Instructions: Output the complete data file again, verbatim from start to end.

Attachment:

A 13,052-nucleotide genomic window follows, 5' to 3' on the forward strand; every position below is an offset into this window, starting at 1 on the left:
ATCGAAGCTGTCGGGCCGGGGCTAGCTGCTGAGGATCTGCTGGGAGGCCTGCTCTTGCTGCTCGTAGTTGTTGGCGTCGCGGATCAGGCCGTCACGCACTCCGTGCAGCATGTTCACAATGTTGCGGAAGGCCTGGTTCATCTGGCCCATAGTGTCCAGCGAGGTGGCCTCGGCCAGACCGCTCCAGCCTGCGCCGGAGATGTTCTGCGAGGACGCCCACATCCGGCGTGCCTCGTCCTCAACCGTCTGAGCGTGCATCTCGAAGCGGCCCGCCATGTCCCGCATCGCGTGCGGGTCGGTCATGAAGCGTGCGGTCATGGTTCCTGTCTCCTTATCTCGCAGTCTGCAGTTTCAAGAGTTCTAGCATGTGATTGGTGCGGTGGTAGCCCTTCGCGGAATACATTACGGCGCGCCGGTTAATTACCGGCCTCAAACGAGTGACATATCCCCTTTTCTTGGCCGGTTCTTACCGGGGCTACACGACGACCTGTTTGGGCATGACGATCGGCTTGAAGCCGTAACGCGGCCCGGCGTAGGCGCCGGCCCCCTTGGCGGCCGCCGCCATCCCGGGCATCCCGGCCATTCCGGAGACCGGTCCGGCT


A 13,052-nucleotide genomic window follows, 5' to 3' on the forward strand; every position below is an offset into this window, starting at 1 on the left:
ATCGAAGCTGTCGGGCCGGGGCTAGCTGCTGAGGATCTGCTGGGAGGCCTGCTCTTGCTGCTCGTAGTTGTTGGCGTCGCGGATCAGGCCGTCACGCACTCCGTGCAGCATGTTCACAATGTTGCGGAAGGCCTGGTTCATCTGGCCCATAGTGTCCAGCGAGGTGGCCTCGGCCAGACCGCTCCAGCCTGCGCCGGAGATGTTCTGCGAGGACGCCCACATCCGGCGTGCCTCGTCCTCAACCGTCTGAGCGTGCATCTCGAAGCGGCCCGCCATGTCCCGCATCGCGTGCGGGTCGGTCATGAAGCGTGCGGTCATGGTTCCTGTCTCCTTATCTCGCAGTCTGCAGTTTCAAGAGTTCTAGCATGTGATTGGTGCGGTGGTAGCCCTTCGCGGAATACATTACGGCGCGCCGGTTAATTACCGGCCTCAAACGAGTGACATATCCCCTTTTCTTGGCCGGTTCTTACCGGGGCTACACGACGACCTGTTTGGGCATGACGATCGGCTTGAAGCCGTAACGCGGCCCGGCGTAGGCGCCGGCCCCCTTGGCGGCCGCCGCCATCCCGGGCATCCCGGCCATTCCGGAGACCGGTCCGGCT